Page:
The head of the IEA sees an energy shortage in Europe next winter

BERLIN — Europe will be able to cope with natural gas supply difficulties in the coming months thanks to significant reserves, although the continent may face a bigger energy crisis next winter, the head of the International Energy Agency said on Thursday.

Fatih Birol said that, barring unforeseen events, “Europe will go through this winter with economic and social headaches, bruises here and there” due to efforts to wean off Russian gas and higher energy costs due to the war. in Ukraine.

“Next winter will be harder than this one,” he said.

Birol cited that Russian gas shipments to Europe could end completely next year, while China’s demand for liquefied natural gas appears to be picking up as its economy recovers from the pandemic.

Meanwhile, the IEA predicts that new gas capacity available in 2023 will be the lowest in two decades, he said.

“This is why Europe needs to prepare for next year today,” Birol said, adding that solidarity between European nations is key.

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At the energy symposium in Berlin organized by the German government, the head of the IEA stated that Russia can expect costly consequences if it quarrels with European energy buyers over Ukraine.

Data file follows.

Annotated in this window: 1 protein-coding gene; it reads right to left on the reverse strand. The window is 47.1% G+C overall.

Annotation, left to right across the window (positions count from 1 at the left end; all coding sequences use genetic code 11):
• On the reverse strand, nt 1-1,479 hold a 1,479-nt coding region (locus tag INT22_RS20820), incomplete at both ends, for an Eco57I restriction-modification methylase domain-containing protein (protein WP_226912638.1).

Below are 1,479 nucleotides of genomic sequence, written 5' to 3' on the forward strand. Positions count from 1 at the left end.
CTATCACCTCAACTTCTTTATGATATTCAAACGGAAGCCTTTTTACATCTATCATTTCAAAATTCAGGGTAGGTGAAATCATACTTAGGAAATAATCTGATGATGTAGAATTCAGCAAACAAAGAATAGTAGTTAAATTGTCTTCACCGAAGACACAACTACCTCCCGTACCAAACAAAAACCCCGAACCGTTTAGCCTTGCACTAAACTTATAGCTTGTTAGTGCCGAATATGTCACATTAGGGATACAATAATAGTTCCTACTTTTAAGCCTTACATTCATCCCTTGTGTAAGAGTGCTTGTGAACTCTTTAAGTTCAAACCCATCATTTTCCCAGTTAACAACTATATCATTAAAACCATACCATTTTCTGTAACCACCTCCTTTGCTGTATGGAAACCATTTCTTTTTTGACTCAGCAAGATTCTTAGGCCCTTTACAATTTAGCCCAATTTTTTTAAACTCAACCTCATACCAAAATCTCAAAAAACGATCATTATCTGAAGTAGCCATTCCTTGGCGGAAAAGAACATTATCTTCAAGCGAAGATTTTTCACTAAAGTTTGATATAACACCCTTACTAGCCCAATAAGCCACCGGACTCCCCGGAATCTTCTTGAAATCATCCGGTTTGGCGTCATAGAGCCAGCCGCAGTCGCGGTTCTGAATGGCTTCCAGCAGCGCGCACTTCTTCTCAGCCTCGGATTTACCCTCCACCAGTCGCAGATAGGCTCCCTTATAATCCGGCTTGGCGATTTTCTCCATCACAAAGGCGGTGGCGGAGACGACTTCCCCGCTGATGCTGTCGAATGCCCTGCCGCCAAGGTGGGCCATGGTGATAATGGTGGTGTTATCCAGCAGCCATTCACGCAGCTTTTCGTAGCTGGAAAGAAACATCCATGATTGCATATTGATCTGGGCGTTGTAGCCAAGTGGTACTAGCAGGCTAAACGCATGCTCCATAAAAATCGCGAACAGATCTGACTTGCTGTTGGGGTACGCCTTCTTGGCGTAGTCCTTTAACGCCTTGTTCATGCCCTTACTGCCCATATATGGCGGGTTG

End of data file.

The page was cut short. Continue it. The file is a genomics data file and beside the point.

Since before the war 75% of Russia’s gas exports and 55% of its oil went to Europe, Moscow must find new markets for its production, he said.

Birol called the assumption that Russia is simply shipping to Asia “absolutely incorrect,” noting that it would take a decade to build pipelines through Siberia and that oil tankers take 10 times longer to reach customers in the East than in Europe.

In addition, the departure of specialist oil and gas technology companies from Russia due to sanctions means that production from challenging production sites is likely to decline.

“Russia will most likely lose the energy battle,” Birol said, adding that the IEA estimates Moscow will lose about $1 trillion in revenue by 2030 because of the war in Ukraine.

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While noting that the energy crisis is also having a severe impact on developing countries, Birol said it will help accelerate the transition to fossil fuel alternatives.

“When I look at energy security, climate commitments and industrial policy drivers, I am optimistic that the current energy crisis will be a turning point in the history of energy policymaking,” he said.

Despite this, clean energy investments will be five times higher than today, Birol said.